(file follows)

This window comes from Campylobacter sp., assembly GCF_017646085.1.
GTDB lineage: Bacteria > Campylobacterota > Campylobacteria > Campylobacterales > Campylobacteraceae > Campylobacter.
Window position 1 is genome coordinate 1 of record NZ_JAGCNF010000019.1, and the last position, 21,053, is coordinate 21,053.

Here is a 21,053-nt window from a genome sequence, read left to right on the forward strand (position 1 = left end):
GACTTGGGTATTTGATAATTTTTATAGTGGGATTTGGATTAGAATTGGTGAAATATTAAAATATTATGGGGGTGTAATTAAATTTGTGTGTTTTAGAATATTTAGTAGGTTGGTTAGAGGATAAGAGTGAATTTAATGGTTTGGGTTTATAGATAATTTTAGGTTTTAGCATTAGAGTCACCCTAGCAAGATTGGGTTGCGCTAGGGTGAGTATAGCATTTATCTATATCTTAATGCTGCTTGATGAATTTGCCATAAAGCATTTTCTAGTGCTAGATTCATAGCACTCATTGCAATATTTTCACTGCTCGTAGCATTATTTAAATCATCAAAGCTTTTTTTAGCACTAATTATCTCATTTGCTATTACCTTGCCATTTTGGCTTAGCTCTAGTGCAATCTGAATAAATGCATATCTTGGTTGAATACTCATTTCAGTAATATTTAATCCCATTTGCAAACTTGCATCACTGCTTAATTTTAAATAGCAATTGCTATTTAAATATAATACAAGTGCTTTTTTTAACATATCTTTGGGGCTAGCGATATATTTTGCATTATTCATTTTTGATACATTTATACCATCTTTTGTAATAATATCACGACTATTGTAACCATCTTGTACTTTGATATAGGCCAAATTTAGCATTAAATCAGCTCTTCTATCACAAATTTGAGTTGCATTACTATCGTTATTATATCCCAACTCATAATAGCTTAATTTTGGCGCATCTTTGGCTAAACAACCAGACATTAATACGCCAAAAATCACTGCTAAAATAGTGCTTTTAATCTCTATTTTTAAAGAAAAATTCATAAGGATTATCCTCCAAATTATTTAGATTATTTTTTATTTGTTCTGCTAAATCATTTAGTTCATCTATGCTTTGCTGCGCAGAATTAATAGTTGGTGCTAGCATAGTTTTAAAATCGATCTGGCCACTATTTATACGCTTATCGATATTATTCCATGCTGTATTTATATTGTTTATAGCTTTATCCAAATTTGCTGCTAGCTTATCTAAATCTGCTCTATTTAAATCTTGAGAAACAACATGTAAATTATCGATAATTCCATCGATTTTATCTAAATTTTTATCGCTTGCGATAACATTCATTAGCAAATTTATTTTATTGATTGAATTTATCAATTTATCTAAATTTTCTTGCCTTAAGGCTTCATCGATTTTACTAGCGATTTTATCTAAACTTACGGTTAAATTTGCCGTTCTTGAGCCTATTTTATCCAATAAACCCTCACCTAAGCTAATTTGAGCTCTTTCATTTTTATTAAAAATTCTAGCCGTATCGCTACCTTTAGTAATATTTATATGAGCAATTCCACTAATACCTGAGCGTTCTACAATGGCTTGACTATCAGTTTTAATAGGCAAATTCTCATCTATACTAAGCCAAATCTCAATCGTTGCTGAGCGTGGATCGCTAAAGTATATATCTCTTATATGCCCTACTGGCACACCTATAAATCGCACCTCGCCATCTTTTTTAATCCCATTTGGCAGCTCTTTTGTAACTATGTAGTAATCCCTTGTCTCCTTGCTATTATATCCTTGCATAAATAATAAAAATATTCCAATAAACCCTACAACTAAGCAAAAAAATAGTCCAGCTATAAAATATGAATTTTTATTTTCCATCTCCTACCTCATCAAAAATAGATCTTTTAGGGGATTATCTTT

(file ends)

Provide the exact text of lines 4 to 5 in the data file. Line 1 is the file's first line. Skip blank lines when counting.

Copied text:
Here is a 21,053-nt window from a genome sequence, read left to right on the forward strand (position 1 = left end):
GACTTGGGTATTTGATAATTTTTATAGTGGGATTTGGATTAGAATTGGTGAAATATTAAAATATTATGGGGGTGTAATTAAATTTGTGTGTTTTAGAATATTTAGTAGGTTGGTTAGAGGATAAGAGTGAATTTAATGGTTTGGGTTTATAGATAATTTTAGGTTTTAGCATTAGAGTCACCCTAGCAAGATTGGGTTGCGCTAGGGTGAGTATAGCATTTATCTATATCTTAATGCTGCTTGATGAATTTGCCATAAAGCATTTTCTAGTGCTAGATTCATAGCACTCATTGCAATATTTTCACTGCTCGTAGCATTATTTAAATCATCAAAGCTTTTTTTAGCACTAATTATCTCATTTGCTATTACCTTGCCATTTTGGCTTAGCTCTAGTGCAATCTGAATAAATGCATATCTTGGTTGAATACTCATTTCAGTAATATTTAATCCCATTTGCAAACTTGCATCACTGCTTAATTTTAAATAGCAATTGCTATTTAAATATAATACAAGTGCTTTTTTTAACATATCTTTGGGGCTAGCGATATATTTTGCATTATTCATTTTTGATACATTTATACCATCTTTTGTAATAATATCACGACTATTGTAACCATCTTGTACTTTGATATAGGCCAAATTTAGCATTAAATCAGCTCTTCTATCACAAATTTGAGTTGCATTACTATCGTTATTATATCCCAACTCATAATAGCTTAATTTTGGCGCATCTTTGGCTAAACAACCAGACATTAATACGCCAAAAATCACTGCTAAAATAGTGCTTTTAATCTCTATTTTTAAAGAAAAATTCATAAGGATTATCCTCCAAATTATTTAGATTATTTTTTATTTGTTCTGCTAAATCATTTAGTTCATCTATGCTTTGCTGCGCAGAATTAATAGTTGGTGCTAGCATAGTTTTAAAATCGATCTGGCCACTATTTATACGCTTATCGATATTATTCCATGCTGTATTTATATTGTTTATAGCTTTATCCAAATTTGCTGCTAGCTTATCTAAATCTGCTCTATTTAAATCTTGAGAAACAACATGTAAATTATCGATAATTCCATCGATTTTATCTAAATTTTTATCGCTTGCGATAACATTCATTAGCAAATTTATTTTATTGATTGAATTTATCAATTTATCTAAATTTTCTTGCCTTAAGGCTTCATCGATTTTACTAGCGATTTTATCTAAACTTACGGTTAAATTTGCCGTTCTTGAGCCTATTTTATCCAATAAACCCTCACCTAAGCTAATTTGAGCTCTTTCATTTTTATTAAAAATTCTAGCCGTATCGCTACCTTTAGTAATATTTATATGAGCAATTCCACTAATACCTGAGCGTTCTACAATGGCTTGACTATCAGTTTTAATAGGCAAATTCTCATCTATACTAAGCCAAATCTCAATCGTTGCTGAGCGTGGATCGCTAAAGTATATATCTCTTATATGCCCTACTGGCACACCTATAAATCGCACCTCGCCATCTTTTTTAATCCCATTTGGCAGCTCTTTTGTAACTATGTAGTAATCCCTTGTCTCCTTGCTATTATATCCTTGCATAAATAATAAAAATATTCCAATAAACCCTACAACTAAGCAAAAAAATAGTCCAGCTATAAAATATGAATTTTTATTTTCCATCTCCTACCTCATCAAAAATAGATCTTTTAGGGGATTATCTTT